Rand Paul and the Political Minefield


By: Guest Authors

by David Bozeman

American political discourse is about as deep as a birdbath, and our media so one-sided that, arguably, only the Worker’s World Daily could make it look even by comparison. Liberals, of course, are euphoric. Rand Paul’s admission, in an interview on Rachel Maddow’s show, that he doesn’t favor all aspects of the 1964 Civil Rights Act, has the lefties feigning outrage and sent Republicans into damage-control mode (the bigger news, one could argue, was that Rachel Maddow actually allowed someone on who might disagree with her). Apparently asleep on the job, she forgot to ask him his views on slavery, lynching and the Holocaust.

Perhaps his stand on a forty-six year old law mattered in the course of the interview (he clearly stated his opposition to racism and his support for those provisions that outlawed discrimination in public, but not necessarily private, institutions), and the voters of Kentucky are free to do with that what they will. But, again, an unpredictable, isolated stand (to date, Paul has not proposed repealing the 1964 act or resegregating lunch counters) or aspect of a Republican candidate’s life has mutated into a monster of freak-show proportions. Setting aside the obvious — that the Civil Rights Act could not have passed without Republican support and that racism was often government-mandated (a practice surely opposed by Paul) and that former KKK member Robert Byrd of West Virginia is an elder statesman of the Democrat Party — one could not be blamed for believing that most media outlets are mere propaganda wings for the day’s lefty talking points.

Liberals, you’ll recall, reported on Barack Obama’s generation-long association with bile-spewing, America-hater Jeremiah Wright only after talk-radio banged that drum for over a year. The fact that Obama launched his political career in the home of an unrepentant domestic terrorist was so off-limits that even John McCain was afraid to state the obvious. Beyond a mere selective reporting of the news, liberals create alternate realities out of lies and misperceptions. George W. Bush, for instance, who served in the Texas Air National Guard during the Vietnam War, was a chicken-hawk draft-dodger, according to liberal opinion, and CBS News had the fake documents to prove it. Speaking of Bush, in 1999, while running for president, the candidate, then a hugely popular governor of a large state, was given a pop quiz by a Boston TV reporter. Bush was asked to name the leaders of Chechnya and several other countries. He couldn’t or wouldn’t answer them all, which was taken as proof that he was dumb and ill-prepared. Yet where was the 2008 equivalent for the part-time senator who voted ‘present’ in the state capital and who authored no major legislation in Washington, that being Barack Obama?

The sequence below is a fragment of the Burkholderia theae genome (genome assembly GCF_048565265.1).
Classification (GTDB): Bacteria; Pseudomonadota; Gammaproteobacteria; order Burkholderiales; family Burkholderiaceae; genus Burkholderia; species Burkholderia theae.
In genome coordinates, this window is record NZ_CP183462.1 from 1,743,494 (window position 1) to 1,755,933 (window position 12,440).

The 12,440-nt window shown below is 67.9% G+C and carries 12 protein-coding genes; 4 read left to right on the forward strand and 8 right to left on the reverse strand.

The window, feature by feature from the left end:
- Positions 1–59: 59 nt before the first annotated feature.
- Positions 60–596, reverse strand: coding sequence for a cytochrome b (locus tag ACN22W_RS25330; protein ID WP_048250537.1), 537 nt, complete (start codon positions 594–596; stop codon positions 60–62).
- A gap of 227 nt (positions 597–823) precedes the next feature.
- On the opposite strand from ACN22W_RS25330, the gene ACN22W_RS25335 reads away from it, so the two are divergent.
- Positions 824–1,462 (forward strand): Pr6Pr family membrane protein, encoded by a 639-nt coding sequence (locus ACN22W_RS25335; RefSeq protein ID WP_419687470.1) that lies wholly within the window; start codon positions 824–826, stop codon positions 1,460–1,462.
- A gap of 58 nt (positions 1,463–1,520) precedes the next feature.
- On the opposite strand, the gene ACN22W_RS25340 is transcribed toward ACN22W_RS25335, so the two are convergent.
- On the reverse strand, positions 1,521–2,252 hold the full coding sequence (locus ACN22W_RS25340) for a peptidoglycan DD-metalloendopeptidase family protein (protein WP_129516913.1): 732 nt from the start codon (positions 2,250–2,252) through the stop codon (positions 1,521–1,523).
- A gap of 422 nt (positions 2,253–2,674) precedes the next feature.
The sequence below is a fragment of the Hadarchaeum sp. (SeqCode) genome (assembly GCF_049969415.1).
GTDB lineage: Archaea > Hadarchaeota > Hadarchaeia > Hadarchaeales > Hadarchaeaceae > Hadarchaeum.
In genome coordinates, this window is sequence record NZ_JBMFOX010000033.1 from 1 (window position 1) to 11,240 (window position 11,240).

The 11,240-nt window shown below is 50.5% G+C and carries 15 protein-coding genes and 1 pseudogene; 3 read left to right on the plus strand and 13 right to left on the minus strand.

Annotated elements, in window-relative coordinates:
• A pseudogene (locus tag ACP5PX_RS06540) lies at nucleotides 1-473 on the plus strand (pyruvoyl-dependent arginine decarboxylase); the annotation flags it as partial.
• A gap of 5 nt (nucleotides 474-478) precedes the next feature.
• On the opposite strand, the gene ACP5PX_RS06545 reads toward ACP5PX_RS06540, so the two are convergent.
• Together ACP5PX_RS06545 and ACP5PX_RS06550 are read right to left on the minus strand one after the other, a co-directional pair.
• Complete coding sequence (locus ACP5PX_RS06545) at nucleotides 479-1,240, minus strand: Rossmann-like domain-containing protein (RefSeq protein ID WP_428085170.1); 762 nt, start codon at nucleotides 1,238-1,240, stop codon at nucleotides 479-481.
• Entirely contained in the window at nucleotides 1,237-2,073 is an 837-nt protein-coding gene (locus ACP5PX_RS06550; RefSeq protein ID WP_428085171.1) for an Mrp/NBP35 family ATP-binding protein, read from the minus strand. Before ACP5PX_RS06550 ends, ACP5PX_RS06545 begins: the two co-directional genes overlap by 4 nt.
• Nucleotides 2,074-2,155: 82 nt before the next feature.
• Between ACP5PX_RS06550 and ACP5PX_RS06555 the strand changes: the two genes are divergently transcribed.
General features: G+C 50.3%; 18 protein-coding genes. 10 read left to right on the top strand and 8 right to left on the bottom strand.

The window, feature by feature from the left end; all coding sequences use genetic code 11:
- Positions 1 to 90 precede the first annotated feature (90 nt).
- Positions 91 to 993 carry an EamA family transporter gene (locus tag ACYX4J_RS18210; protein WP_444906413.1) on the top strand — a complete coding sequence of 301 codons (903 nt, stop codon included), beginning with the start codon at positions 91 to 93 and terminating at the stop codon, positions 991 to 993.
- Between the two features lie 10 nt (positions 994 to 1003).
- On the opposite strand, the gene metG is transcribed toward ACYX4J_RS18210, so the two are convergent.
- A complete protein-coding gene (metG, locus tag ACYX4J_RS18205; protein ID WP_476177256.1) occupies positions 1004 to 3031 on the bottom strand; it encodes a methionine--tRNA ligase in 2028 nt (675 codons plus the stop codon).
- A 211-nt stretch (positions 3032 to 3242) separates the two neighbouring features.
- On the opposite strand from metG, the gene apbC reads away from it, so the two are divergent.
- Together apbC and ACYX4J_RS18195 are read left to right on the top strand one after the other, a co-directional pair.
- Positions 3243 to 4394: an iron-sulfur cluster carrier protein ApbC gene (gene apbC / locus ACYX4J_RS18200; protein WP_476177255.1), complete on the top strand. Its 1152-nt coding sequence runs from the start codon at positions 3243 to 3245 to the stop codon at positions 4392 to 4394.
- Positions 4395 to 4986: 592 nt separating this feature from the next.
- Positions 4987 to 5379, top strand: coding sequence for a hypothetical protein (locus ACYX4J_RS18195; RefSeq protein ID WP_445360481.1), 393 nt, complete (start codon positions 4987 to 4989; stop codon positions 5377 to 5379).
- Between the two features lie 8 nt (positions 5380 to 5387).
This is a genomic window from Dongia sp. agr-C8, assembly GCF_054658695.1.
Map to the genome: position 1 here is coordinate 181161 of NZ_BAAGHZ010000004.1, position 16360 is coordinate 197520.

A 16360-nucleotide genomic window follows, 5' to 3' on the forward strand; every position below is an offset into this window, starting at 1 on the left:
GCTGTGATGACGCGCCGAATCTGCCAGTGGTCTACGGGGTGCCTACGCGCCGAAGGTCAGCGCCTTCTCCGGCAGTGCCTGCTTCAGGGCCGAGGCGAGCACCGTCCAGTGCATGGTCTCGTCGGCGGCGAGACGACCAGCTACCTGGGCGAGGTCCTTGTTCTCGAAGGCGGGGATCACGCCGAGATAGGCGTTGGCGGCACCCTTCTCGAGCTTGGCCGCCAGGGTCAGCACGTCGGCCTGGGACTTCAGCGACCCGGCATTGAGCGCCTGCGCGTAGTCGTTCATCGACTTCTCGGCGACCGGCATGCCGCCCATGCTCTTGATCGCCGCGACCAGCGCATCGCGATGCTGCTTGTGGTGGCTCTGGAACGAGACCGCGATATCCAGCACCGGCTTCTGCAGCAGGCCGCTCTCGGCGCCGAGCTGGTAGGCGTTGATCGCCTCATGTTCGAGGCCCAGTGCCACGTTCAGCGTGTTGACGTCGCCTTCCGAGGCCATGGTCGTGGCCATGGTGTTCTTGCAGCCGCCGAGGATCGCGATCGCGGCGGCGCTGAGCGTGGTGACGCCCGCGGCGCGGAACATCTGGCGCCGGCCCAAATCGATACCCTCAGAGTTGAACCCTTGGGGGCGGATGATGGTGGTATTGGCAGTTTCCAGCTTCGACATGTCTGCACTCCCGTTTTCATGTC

By the time Sarah Palin was asked what she read, the perception in the media was that this backwater hick was functionally illiterate beyond the instructions on her tanning bed. Yet no one thought to question the intellectual capacity of Janet Napolitano (inexplicably chosen to run Homeland Security), who recently admitted that she hadn’t read all of the Arizona illegal-immigration bill. Yet who is the one we are still hearing is dumb?

Further examples could fill volumes, but this is the minefield that Paul must navigate. Democrats are always expounding on their idealism, while conservative (and libertarian) Republicans must explain away obscure references such as ‘macaca’ (an obscure pejorative, interpreted by some as a racial slur — its use by Senator George Allen of Virginia helped sink his 2006 re-election bid). Only Barack Obama can walk away unscathed from such divisive rhetoric as “typical white person,” but in its blatancy, the mainstream media has made its intentions clear. Through talk radio and the Internet, Paul can re-set the agenda and call big-government liberals to account for their policies. By fully informing the electorate, Paul enjoys an opportunity to highlight the bias of the mainstream media and push them to the margins of irrelevance where they so justly belong.

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